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Re: CONNECT command with message body

From: Jamie Lokier <jamie@shareable.org>
Date: Tue, 5 May 2009 12:52:35 +0100
To: Daniel Stenberg <daniel@haxx.se>
Cc: Adrien de Croy <adrien@qbik.com>, HTTP Working Group <ietf-http-wg@w3.org>
Message-ID: <20090505115235.GA25328@shareable.org>
Daniel Stenberg wrote:
> Sorry, but can you clarify how you would read that paragraph to get that 
> meaning out of it? (I'm not suggesting you think this, I just don't see how 
> it can be intrepreted that way.)
> 
> Here's that last paragraph of RFC2817 5.2 with my comments:
> 
>    Like any other pipelined HTTP/1.1 request, data to be tunneled may be
>    sent immediately after the blank line.
> 
> This seems to be like it's saying that everything after the blank line is 
> tunneled. And it also mentions pipelining (in a funny way if you ask me), 
> which only works for requests with no request-bodies.

Pipelining works (in principle) for requests with request bodies too.

They just need to be idempotent requests, because you might not know
if the request succeeded when the connection is dropped.  Which is
probably why pipelining is never used with anything other than HEAD
and GET in practice.

The spec reads to me like a client can send CONNECT followed by data
to be tunnelled immediately if the CONNECT is successful.

>    The usual caveats also apply: data may be discarded if the eventual
>    response is negative, and the connection may be reset with no response if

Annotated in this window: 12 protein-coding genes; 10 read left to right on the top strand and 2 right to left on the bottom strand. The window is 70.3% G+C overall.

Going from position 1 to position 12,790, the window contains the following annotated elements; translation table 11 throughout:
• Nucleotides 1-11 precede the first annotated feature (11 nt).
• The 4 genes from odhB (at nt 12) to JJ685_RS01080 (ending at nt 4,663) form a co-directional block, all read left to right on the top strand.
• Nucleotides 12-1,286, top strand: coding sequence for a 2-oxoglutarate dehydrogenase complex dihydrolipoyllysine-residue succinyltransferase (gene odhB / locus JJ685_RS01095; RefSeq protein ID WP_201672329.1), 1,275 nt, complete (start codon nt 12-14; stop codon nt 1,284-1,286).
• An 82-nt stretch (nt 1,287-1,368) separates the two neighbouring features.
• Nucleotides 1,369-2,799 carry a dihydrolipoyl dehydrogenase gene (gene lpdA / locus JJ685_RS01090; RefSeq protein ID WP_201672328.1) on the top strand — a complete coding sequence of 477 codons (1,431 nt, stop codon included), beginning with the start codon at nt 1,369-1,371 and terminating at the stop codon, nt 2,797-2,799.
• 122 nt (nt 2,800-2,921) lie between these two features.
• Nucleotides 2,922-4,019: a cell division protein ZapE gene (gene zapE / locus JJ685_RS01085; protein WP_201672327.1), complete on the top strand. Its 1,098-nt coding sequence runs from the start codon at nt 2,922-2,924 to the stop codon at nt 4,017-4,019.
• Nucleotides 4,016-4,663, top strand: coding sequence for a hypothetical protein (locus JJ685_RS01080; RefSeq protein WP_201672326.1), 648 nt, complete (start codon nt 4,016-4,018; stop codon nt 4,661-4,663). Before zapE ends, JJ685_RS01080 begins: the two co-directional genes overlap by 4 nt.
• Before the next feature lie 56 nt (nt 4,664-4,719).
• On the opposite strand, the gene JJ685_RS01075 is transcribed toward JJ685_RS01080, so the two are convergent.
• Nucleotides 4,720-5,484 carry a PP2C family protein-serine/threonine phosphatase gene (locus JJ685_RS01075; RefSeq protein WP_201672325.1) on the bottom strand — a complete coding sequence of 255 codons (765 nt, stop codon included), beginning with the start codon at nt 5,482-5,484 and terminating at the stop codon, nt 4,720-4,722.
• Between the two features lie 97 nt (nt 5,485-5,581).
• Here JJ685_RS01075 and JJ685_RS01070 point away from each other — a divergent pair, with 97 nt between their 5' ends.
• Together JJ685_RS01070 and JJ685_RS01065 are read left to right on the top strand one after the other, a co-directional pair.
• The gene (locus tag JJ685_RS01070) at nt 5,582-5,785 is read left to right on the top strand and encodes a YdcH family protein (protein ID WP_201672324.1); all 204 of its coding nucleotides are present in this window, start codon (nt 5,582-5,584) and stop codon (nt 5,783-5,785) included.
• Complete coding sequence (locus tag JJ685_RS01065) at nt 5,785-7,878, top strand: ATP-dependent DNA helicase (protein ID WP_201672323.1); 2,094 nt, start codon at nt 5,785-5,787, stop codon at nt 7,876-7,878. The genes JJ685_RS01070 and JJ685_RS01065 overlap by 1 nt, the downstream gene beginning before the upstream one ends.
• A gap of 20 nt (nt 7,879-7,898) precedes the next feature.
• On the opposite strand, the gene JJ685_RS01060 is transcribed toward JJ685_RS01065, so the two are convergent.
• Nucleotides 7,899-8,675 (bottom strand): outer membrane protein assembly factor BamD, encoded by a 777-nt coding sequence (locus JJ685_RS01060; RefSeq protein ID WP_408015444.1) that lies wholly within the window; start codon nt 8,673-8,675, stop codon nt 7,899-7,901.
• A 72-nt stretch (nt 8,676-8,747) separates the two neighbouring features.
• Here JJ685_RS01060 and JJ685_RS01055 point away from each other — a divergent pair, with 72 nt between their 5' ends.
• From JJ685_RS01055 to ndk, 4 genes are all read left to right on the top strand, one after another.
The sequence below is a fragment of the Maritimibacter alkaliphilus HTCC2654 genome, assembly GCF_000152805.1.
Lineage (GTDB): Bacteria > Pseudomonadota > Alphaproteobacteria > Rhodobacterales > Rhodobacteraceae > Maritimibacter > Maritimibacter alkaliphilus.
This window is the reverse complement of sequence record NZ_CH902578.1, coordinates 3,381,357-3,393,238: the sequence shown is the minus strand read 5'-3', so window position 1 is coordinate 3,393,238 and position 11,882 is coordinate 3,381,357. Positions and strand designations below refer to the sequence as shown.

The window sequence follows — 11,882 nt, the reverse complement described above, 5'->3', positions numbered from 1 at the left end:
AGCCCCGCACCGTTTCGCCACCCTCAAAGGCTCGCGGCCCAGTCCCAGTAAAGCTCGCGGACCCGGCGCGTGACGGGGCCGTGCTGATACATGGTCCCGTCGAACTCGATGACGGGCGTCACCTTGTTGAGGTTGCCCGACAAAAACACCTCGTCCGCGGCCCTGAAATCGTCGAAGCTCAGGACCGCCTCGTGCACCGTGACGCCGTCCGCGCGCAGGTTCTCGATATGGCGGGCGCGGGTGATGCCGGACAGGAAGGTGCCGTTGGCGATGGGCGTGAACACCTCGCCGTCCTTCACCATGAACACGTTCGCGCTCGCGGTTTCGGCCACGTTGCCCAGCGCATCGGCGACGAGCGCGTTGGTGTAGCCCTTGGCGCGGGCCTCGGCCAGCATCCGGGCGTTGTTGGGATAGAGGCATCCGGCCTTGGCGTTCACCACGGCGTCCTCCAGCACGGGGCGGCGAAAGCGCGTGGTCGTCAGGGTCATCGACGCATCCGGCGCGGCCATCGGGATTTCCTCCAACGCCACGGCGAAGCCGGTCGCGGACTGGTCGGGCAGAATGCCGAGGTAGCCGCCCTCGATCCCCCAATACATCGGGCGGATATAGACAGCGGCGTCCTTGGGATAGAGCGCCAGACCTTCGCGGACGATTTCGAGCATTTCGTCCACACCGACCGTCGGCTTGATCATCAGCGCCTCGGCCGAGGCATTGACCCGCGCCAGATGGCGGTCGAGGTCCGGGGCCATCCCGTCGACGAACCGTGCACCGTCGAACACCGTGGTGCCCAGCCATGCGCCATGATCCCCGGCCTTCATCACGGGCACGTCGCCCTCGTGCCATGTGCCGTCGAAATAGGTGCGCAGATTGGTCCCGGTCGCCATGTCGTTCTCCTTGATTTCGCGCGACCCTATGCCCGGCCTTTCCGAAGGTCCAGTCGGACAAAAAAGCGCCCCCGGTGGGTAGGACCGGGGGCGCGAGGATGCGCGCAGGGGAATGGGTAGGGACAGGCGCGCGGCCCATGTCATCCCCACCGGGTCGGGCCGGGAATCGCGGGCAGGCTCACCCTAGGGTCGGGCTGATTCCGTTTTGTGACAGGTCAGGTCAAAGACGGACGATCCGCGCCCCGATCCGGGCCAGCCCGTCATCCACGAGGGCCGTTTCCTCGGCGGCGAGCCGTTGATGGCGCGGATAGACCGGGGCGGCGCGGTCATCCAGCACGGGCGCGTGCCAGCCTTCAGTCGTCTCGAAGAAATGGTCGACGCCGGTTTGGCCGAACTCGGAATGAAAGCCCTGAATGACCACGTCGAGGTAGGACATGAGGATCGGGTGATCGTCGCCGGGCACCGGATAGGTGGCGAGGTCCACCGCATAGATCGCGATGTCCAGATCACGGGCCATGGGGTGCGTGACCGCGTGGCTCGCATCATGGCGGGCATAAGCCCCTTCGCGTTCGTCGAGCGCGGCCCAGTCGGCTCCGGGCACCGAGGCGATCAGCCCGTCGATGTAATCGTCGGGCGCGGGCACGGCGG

>    more than one TCP segment is outstanding.
> 
> Is it that "data may be discarded" part? It's not clear to me what data 
> this refers to.

See RFC2616 8.2.2 "Monitoring Connections for Error Status Messages".

If you have a request with a body, and the response is an "error" (I
could never decide if 3xx counts as an error for this), the server is
allowed to send the error response before receiving the whole request,
and the client is allowed to abort the request when it sees the error
response.  If it does abort and it isn't a chunked request, the client
must close the connection at that point because the client and
server's request parsing is no longer synchronised.

If the intention is that you can send CONNECT followed by data to
tunnel immediately, and the CONNECT response is an error, it would be
just like other pipelined requests with body: because it isn't
chunked, the client must close the connection.

Note the server should _not_ close the connection immediately after
sending the error response, because the client will often not see the
error response if there is data in flight from the client to the
server, because that triggers a TCP reset.  The server could
half-close the TCP connection, but HTTP doesn't talk about half-closed
TCPs (it probably should).

-- Jamie
Received on Tuesday, 5 May 2009 11:53:16 GMT

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